Qatar’s conventional banks’ are being forced to revaluate the future growth of their Islamic finance business in the wake of wide-sweeping regulations issued by the central bank.
The regulatory changes limit an Islamic branch’s net liability to the bank to 10 per cent of shareholder capital, while assets must not exceed 15 per cent of total assets. There will also be no further issuance of Islamic branch licences according to a statement published by the central bank on 29 August. Banks have been given till the end of 2011 to comply with the regulations.
The changes came with little warning according to Qatari banking heads, but their desired aim is clear – to reduce the competition for the pure Islamic banks.
With Islamic asset growth outstripping conventional, albeit from a lower base, sharia-compliant banking was a rapidly growing source of income. Qatari banks’ Islamic assets grew at an average of 54.3 per cent between 2003-2010, compared to 37.8 per cent in conventional bank assets during the same period.
Banking executives say the major impact of the changes will be on corporate lending given the large size of such deals.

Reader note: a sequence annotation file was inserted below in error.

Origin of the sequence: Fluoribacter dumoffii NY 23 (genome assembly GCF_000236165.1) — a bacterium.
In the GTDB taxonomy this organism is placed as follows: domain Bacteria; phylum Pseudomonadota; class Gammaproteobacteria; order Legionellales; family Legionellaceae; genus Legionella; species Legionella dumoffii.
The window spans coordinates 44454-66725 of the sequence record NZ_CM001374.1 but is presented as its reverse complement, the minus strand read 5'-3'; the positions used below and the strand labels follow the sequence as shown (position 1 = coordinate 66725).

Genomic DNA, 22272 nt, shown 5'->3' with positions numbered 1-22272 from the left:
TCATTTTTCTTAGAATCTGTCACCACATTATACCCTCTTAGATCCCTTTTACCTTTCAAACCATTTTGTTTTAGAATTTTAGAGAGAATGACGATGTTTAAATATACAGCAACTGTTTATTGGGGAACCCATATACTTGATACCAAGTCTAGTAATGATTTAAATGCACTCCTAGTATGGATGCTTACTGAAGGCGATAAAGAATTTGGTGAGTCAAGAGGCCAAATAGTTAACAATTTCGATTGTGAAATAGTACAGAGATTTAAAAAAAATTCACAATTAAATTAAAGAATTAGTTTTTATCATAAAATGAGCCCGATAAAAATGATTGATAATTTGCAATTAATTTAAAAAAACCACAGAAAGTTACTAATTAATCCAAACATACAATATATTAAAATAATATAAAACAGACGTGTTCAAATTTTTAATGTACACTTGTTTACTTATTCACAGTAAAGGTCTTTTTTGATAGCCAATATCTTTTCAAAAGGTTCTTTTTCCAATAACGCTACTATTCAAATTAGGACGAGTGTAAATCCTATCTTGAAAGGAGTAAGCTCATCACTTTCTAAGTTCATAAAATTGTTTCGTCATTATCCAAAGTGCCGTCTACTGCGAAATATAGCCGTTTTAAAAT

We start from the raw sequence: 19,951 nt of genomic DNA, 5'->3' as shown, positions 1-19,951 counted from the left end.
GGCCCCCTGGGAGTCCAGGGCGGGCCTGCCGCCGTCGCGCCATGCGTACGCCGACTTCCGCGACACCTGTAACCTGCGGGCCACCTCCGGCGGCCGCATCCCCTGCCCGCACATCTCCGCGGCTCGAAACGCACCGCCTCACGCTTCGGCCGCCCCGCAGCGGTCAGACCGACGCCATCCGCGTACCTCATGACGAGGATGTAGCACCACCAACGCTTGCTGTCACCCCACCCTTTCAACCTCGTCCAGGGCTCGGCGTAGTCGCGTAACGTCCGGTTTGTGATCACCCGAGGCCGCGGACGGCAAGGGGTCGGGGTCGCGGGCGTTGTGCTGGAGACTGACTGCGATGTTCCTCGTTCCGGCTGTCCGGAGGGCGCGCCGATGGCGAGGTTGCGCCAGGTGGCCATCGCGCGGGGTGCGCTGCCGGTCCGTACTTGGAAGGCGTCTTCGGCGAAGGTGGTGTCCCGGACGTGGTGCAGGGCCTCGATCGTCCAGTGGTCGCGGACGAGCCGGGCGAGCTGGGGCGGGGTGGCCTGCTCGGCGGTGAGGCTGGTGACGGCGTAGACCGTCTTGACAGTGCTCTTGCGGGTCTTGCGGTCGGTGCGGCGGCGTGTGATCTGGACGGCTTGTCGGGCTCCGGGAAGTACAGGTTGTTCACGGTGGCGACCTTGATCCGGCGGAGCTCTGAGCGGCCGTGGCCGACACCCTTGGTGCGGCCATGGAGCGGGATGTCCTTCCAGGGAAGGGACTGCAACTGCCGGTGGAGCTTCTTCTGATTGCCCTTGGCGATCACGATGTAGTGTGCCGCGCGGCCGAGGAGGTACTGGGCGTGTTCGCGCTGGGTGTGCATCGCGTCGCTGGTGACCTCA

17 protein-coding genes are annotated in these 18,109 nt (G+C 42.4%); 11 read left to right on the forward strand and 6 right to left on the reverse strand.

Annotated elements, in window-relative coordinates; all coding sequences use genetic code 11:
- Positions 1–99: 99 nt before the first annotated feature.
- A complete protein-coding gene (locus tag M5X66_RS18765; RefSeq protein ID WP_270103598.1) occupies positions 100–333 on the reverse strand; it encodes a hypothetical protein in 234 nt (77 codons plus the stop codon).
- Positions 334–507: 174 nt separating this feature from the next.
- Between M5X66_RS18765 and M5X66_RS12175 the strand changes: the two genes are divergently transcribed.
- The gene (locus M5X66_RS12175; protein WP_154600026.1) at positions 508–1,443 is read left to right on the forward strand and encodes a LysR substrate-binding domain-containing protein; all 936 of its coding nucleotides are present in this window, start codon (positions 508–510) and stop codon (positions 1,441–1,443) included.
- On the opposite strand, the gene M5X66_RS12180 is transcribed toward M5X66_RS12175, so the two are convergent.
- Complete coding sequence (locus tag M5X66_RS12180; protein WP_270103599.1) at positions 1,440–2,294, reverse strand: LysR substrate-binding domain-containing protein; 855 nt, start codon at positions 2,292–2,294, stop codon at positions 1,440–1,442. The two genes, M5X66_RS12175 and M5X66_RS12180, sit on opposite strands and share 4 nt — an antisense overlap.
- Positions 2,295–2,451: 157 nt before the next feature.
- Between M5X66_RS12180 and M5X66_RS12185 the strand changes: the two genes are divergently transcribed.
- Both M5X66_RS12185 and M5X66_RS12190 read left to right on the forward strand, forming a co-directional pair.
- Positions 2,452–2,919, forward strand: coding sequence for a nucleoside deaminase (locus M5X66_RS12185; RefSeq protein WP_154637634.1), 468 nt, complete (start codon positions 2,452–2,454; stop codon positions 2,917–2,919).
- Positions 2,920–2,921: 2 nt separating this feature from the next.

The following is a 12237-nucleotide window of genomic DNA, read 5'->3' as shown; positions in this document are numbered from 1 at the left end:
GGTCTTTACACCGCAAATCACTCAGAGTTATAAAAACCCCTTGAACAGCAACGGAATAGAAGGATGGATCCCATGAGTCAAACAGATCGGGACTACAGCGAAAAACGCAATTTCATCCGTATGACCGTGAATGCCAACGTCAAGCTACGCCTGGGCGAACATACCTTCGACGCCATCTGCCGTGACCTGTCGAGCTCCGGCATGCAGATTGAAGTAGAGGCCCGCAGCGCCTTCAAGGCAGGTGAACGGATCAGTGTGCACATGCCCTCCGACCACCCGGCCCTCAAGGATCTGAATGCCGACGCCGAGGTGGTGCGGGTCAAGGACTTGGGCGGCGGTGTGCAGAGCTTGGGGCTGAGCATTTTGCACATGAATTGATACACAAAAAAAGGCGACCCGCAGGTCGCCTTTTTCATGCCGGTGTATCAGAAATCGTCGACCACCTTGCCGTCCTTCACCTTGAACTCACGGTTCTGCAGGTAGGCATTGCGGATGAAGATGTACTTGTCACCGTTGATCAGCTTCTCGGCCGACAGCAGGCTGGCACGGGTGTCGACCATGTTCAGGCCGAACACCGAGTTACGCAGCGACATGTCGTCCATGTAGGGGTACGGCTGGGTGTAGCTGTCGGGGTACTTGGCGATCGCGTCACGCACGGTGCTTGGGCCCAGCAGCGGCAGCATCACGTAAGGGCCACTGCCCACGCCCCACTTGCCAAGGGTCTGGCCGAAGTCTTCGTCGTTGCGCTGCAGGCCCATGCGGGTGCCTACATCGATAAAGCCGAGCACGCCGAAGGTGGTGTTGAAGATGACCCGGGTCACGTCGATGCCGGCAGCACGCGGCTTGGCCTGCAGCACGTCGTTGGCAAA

Banks the world over have been keen to get into sharia financing given the estimated 15-20 per cent annual growth of the industry.
Marketed as an ethical alternative to conventional finance, its image has benefited further during the downturn by the fact that the central tenets of sharia law have spared its banks the huge losses associated with Western practices.
The prohibition on speculative trading prevented banks from playing on the derivatives market, nor did they invest in subprime debt.
The increased entrance of both local and international banks into Qatar in recent years has already made it a more challenging environment.
Banks had increasingly been turning to sharia financing to grow their market share, but the latest regulations will inevitably squeeze these profit margins. They will now need to seek out new growth avenues as they adapt to the changing financial landscape.